However, I do have something cool to post about. One of our infrastructure consultants noticed me digging around in Outlook yesterday looking for a response to an email. He excitedly ran back to his desk so he could send me a link to a beta-release of an Outlook add-in called Xobni (or Inbox backwards).

This add-in is super cool. When I click on an email in my inbox, I now have a left-hand pane that shows me a picture of the person who emailed me (I uploaded these) along with an extrapolation of the person's contact information, a rating assigned to that person depending on how much we email back and forth, stats on what time of day I am most likely to receive an email from this person, a list of related contacts with links to their info, recent conversation strings (showing what I said, the response, what I said back, etc), and recent file attachements sent to me.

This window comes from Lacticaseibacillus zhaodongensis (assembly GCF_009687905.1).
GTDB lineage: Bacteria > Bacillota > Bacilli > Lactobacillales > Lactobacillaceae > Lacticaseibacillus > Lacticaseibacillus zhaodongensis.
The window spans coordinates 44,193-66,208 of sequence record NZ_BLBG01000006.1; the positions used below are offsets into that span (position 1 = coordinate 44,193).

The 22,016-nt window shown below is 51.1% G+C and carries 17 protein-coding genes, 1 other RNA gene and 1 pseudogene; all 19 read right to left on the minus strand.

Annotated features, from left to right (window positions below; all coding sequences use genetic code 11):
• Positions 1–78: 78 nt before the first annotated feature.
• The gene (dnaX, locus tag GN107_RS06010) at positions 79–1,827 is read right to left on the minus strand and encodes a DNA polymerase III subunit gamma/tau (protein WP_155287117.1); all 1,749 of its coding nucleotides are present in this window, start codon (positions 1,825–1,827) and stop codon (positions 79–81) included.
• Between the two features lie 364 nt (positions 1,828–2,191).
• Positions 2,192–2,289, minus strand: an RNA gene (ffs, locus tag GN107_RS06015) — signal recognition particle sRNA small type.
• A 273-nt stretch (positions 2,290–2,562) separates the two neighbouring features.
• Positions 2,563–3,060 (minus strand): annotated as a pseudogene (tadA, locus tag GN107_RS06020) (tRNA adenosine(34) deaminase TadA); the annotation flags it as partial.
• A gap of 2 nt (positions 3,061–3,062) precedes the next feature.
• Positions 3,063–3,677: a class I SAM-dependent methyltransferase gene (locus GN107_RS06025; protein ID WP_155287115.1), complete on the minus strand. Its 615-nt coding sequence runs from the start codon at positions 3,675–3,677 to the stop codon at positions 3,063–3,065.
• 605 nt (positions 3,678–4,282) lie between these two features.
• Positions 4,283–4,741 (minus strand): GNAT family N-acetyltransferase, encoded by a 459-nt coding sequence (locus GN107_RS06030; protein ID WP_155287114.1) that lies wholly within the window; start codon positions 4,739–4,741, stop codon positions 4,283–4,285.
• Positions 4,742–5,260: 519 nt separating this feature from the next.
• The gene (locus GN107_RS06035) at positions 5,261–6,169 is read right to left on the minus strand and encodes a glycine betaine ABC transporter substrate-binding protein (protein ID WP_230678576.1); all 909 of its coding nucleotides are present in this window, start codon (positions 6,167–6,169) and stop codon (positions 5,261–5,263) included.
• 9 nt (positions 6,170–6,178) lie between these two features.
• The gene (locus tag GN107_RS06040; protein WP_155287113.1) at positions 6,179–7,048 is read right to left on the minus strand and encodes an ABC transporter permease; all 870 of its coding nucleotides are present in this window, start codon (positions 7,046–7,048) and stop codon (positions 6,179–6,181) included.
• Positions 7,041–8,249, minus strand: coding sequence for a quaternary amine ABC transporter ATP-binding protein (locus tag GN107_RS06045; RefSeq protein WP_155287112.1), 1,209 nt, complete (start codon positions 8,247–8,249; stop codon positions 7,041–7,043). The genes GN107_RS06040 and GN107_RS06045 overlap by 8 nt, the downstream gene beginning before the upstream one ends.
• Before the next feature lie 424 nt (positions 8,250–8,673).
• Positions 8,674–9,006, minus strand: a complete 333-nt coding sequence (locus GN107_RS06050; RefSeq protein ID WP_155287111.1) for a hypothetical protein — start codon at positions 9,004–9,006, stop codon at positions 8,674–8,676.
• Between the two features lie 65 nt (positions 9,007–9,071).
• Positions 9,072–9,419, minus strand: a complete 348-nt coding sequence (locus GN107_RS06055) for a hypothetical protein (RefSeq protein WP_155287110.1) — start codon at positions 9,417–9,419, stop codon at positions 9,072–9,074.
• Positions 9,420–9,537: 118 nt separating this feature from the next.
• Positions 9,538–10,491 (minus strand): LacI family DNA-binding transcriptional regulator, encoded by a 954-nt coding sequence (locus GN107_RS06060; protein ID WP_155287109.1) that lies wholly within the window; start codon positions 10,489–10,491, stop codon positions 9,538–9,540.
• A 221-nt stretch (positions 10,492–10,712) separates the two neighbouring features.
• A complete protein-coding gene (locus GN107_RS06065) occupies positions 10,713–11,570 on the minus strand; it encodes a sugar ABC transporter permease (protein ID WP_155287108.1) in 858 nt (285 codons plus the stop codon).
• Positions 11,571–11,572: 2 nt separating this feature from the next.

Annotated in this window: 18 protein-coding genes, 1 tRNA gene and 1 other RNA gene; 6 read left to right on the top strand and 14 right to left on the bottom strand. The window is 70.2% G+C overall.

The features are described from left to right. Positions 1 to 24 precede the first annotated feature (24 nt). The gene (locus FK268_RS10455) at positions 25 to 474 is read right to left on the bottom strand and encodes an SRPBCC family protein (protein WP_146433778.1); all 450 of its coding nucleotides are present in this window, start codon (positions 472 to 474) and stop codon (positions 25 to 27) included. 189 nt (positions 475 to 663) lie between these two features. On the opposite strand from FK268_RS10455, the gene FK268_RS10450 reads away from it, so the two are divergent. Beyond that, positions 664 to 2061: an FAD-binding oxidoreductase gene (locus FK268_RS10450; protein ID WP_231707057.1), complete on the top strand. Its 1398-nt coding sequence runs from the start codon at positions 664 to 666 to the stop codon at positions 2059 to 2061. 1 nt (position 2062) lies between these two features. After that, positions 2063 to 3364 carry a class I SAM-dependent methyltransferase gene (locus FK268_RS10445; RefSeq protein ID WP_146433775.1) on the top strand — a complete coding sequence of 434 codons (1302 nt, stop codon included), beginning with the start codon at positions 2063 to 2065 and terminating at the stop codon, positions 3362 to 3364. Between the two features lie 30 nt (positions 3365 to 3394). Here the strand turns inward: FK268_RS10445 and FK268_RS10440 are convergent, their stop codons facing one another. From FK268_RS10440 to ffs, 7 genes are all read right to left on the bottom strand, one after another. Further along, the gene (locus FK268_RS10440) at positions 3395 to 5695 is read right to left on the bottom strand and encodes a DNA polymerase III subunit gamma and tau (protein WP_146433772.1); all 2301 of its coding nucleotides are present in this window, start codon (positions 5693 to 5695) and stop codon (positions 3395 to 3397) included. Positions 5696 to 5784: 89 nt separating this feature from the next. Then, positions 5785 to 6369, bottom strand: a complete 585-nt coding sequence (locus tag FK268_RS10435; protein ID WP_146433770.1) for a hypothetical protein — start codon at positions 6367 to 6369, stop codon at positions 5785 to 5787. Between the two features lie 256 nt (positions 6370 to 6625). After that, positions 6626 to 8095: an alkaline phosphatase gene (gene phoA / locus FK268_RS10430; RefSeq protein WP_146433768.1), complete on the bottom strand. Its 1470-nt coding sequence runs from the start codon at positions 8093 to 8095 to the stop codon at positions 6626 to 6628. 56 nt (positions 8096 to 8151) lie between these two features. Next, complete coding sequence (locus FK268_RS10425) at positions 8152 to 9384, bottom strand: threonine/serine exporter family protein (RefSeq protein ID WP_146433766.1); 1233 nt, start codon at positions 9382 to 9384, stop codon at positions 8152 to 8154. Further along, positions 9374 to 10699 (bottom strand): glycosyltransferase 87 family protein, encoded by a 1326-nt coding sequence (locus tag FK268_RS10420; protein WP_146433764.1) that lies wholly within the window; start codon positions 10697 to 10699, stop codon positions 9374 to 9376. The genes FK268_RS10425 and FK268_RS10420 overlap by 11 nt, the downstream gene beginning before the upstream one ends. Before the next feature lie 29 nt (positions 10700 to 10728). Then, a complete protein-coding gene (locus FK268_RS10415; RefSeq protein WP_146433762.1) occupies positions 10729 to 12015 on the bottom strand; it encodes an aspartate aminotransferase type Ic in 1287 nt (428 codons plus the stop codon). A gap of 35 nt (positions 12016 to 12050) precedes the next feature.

So far, I am a huge fan. Although when I ran the Xobni stats it did make me wonder what the heck I was doing in August to spike my average response time to emails to an all-time high of 35 minutes. I guess I was quite the slacker that month - oh wait...that is when I was on vacation :)

Friday, August 11, 2006


I am sitting at my kitchen table, wrapping up some work before I close up shop for the weekend, and I hear some rustling outside in the garden. I look out the window, and I see two strapping men sneaking around with laptops and they are stealing my wireless!!! What do I do about this? I decide to bring them some chairs and offer up a few beers, but they must pay me rent for my wireless - a trick off the diving board each.

Check out John Howes and Dan Mork's new blog and company site. They call themselves humanstuff, and that they are. They are driving around town, so lock up your wireless access and keep an eye out - but if you do see them, at least offer them a beer. I am not exactly sure what their company will sell, but they have already provided me with inspiration to bust out my keyboard and blog again :)